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Thinking of Buying a 920

PatR

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Would those of you that have a 920, are experienced multirotor operators, have put a few flights on the 920 after learning the system, and understand how cameras and systems are supposed to work mind posting some of your thoughts about the 920 performance and camera capabilities?

Edit,

My request for info may have some too late. The 920 is not an available product on the Yuneec website.
 
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The H920+ is a big heavy machine and it flys like one. Think Hawker 800 if you have flown jets or Beech A36 if you have flown light AC. The camera is the real deal. It is really a Panasonic GH4. It has real focus( auto if you like), 4/3 in. CMOS sensor, remote control zoom lens (14-42 mm) that is swappable. I am not a pro photographer but the stills and video look great to me.
Try Vertigo Drones, Terrestrial Imaging or Carolina Dronz if you are looking for a dealer.
 

PatR

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Ray,

No matter how I've tried to get to it, the H920 is not listed as a product that can be purchased on the Yuneec site. If you select "Shop" and then select "Drones" the 920 is not an available option. The 920 is shown on the site with descriptions but not listed in the Home page Drones drop down menu. On Yuneec's Main page the 920 is not shown at all. The 920 Pro is listed in the "Products" listing further down the page but you cannot link to the 920 after clicking "Buy" on the 920 page, the selection provides options only for the Breeze, H480, and 520. To me all this adds up to a product that has been discontinued but left unannounced.
 
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I see what you mean, Pat, although I lean toward it being a mistake or oversight on the part of the creators of the Commercial section.

Both Vertigo and Carolina Dronz have the H920+ listed for $4K. VD notes stock shortage, more in 2-4 wks, but CD apparently has stock.

Just one more thing. I believe a lot of the cost of the 520 can be accounted for by the sophisticated autonomous software included. No hefty monthly fees.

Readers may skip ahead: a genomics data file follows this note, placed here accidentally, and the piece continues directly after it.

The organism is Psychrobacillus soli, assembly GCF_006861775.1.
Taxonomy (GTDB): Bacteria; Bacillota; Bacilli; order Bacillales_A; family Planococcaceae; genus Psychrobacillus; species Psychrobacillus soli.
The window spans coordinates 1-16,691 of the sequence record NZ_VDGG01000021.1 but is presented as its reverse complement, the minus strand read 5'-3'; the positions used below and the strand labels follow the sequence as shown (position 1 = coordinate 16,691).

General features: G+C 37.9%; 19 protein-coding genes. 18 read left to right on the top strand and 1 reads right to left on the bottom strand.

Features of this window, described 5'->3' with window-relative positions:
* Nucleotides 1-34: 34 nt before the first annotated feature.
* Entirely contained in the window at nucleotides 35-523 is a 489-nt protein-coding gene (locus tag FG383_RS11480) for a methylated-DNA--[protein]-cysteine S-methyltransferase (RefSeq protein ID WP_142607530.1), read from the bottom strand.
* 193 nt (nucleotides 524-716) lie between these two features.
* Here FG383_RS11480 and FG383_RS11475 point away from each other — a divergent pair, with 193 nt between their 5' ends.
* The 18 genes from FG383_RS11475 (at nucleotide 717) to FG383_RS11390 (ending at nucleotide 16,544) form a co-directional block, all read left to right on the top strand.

When you fly the 520, the first thing you notice (besides the "ARMED!" voice scaring you) is the incredible stability (in Angle Mode). Put it within several feet of a tall tower or water tank and it holds position. Seeing is believing.

I make no excuses for Y's missteps, they need to do better, MUCH better. Doggone, I still love the TH.
 
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I thought of going for a 920+ but forum activity is almost zero. I got the impression that they must have sold half a dozen or so.
It looks a good machine and the CGO4 must produce superb pictures.

I was hoping that the H520 with E90 would meet the bigger machine in many respects - I'm not yet convinced that Yuneec itself really can serve professionals in a professional way. Distributors need that service relationship as well.

Meanwhile Typhoon H machines working well.
 
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grind

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A great thread--I too have been lurking, watching, reading--just not a lot of information on the 920+. I use a DJI mavic for carrying in my bicycle pack, but I have been very interested in picking up a larger drone with higher level camera for the purposes of better pictures/video and stability in windier conditions. DJI Inspire 2, Powervision Powereye, and Yuneec H920+ all come to mind. I would really like to go with the H920, but the lack of activity surrounding it combined with all the improved tech in the H520 leaves me wondering if the H520 is the way to go.

I guess in the end I am worried about dropping 4K on a system that seems to be obsolete before I even buy it (H920).
 

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For a true pro rig 4$ is realistically a drop in the bucket. I know it sounds like a lot of money but Pro rigs run up into well over $100k. The equipment is more sophisticated, should be of greater reliability, mission driven, and diverse in application. It's a very large change in perspective.